Judith F. Baca: 1946—: Muralist, Visual Artist, Educator
Raised In A Female Household
Judith Francisca Baca, a second-generation Chicana, was born in south central Los Angeles on September 20, 1946. As a young child, Baca was raised in a female-dominated household that included her mother, Ortensia Baca, her grandmother, and two aunts. Baca's grandmother raised her, while her mother worked in a tire factory to support the family. Baca's father, Valentino Marcel, was not a part of her life. Baca never knew her musician father, but has stated in interviews that her childhood was quite happily spent in the women-only household. One of Baca's aunts had developmental problems, and her mental age of five meant that Baca had a built-in playmate at home.
When Baca was six years old, her mother married Clarence Ferrari, and the family moved from their Huntington Park neighborhood to Pacoima, California. The change was a dramatic one for Baca, whose grandmother and aunts remained behind in their south central Los Angeles home. Although the new town was only about twenty miles north of Los Angeles, it was a new and completely different world for Baca. In Pacoima, Baca entered a school where the primary language was English. Baca's earlier childhood had been in a Spanish-speaking household, and now she struggled in school. Ironically, it was the struggle with language that led to Baca's interest in art. Because of the language problems, Baca's teacher permitted the young girl to sit at a corner desk and paint, while the other students continued with their studies.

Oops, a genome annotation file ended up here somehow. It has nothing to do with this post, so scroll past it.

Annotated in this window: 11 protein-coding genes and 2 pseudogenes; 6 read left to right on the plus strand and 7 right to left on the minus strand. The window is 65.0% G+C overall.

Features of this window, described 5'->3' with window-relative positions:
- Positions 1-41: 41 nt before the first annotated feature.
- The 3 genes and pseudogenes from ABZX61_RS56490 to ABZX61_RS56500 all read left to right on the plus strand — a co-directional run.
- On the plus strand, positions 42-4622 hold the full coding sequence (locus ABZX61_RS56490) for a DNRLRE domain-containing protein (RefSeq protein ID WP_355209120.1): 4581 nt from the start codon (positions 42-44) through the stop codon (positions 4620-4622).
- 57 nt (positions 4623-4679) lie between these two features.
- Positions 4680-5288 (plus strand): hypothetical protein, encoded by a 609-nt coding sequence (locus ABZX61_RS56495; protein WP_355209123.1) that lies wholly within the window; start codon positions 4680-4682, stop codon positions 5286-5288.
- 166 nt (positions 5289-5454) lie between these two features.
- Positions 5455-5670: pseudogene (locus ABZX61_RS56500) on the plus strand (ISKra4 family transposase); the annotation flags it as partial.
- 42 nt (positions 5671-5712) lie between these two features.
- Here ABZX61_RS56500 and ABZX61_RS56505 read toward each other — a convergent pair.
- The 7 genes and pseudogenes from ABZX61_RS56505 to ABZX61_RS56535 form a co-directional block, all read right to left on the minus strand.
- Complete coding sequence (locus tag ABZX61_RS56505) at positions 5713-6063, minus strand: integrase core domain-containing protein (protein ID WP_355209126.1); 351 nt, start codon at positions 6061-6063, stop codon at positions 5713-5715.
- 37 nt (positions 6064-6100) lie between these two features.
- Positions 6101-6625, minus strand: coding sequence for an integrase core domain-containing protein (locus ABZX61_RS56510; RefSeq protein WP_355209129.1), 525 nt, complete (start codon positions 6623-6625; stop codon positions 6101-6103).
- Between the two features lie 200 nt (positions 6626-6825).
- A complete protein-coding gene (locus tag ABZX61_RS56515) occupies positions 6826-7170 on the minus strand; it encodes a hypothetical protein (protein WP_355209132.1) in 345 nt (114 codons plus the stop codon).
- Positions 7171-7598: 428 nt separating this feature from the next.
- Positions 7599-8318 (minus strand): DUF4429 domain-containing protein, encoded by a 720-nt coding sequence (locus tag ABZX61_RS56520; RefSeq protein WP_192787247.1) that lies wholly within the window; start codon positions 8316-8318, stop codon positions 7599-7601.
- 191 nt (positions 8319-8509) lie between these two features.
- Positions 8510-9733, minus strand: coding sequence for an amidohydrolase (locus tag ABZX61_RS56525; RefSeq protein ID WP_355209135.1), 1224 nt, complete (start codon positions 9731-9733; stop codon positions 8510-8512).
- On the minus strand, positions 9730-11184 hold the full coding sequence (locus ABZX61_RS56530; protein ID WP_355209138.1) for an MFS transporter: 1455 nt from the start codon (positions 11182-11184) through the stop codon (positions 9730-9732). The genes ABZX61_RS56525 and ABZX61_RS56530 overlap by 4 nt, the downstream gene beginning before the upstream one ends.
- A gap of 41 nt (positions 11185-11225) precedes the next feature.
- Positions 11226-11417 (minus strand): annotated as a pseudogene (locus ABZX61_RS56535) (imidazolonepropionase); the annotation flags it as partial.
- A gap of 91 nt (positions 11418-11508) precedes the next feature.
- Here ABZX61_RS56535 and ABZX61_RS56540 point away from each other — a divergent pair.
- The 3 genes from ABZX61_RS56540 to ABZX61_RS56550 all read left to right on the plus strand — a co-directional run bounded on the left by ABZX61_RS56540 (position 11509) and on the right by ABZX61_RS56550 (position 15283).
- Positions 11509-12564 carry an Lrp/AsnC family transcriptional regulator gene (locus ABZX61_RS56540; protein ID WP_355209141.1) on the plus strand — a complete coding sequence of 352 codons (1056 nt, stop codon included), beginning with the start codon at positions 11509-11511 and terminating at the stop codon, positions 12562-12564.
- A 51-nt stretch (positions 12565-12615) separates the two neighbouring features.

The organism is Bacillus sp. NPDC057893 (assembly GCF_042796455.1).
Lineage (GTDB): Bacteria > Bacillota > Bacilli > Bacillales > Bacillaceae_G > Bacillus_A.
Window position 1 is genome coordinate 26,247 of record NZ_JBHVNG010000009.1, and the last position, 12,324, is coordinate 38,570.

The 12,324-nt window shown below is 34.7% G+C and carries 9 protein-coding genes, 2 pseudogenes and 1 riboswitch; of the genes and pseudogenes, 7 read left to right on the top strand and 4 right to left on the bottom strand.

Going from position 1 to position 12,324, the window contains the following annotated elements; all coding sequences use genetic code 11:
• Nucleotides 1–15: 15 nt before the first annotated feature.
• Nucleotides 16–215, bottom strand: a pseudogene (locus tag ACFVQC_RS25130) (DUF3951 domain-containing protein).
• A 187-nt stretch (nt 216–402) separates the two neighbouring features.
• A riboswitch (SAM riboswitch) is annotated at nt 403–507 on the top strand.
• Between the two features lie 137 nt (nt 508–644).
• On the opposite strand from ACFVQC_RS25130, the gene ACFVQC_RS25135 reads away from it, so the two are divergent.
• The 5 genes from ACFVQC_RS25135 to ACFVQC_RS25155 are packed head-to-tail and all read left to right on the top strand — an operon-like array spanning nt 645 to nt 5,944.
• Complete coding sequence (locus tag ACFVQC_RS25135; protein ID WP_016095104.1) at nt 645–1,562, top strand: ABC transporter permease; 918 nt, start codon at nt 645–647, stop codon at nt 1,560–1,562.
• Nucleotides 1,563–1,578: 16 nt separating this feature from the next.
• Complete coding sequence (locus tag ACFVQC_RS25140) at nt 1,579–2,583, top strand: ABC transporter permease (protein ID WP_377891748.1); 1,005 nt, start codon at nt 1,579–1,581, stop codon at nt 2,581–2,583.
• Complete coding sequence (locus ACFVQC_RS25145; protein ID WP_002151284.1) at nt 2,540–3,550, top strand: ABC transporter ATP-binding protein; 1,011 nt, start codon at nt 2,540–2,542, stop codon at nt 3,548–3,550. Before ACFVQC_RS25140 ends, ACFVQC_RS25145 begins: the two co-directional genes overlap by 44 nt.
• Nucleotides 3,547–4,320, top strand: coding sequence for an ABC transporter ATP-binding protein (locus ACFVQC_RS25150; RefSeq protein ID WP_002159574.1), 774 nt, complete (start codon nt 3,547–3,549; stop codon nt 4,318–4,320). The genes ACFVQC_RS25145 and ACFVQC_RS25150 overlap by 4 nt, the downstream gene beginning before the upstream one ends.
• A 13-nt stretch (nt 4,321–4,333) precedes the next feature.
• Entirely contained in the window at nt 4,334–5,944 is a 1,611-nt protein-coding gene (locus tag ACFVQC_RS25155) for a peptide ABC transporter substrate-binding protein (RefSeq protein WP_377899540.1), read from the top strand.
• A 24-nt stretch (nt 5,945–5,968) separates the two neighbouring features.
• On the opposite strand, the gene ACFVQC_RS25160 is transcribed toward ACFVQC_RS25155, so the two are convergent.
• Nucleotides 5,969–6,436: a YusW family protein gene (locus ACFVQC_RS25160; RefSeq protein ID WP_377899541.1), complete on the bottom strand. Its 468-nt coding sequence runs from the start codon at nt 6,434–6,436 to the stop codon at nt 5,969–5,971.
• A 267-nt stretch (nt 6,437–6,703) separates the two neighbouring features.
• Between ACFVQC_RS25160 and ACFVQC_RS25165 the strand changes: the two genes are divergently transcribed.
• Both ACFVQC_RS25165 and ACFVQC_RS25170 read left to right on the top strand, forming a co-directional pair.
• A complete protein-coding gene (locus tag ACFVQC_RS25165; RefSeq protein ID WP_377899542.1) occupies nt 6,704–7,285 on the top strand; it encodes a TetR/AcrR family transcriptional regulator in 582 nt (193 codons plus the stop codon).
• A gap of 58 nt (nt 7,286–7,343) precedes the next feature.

In spite of her initial language problems, Baca quickly mastered English, and in 1964 she graduated from Bishop Alemany High School, a Catholic school in Mission Hills, California. Baca married at age 19, but within six years the marriage ended, and she returned to Bishop Alemany to teach, after having received a bachelor's degree from California State University at Northridge in 1969. This first teaching job served as a predictor for how Baca would connect art and community. Soon after she began teaching, Baca enticed a number of ethnically diverse students to paint a mural at the school, thus anticipating the ways in which she would eventually interconnect art and social action.
This first teaching job did not last long, however. Shortly after beginning her new job, Baca became involved in public protests against the Vietnam War. An administrative change at Alemany High School was less tolerant of these protests, and eventually Baca was fired, as were ten nuns and seven other lay teachers. Baca had thought that she would be unable to earn a living as an artist, and so she had gone into education to provide a means of support for herself and her art. Although initially the loss of her job was traumatic, in a sense, the loss of this first position opened new doors for Baca. Rather than rely on teaching as a career, she began to focus on her art.
- Judith F. Baca: 1946—: Muralist, Visual Artist, Educator - Began Working With Underprivileged Children
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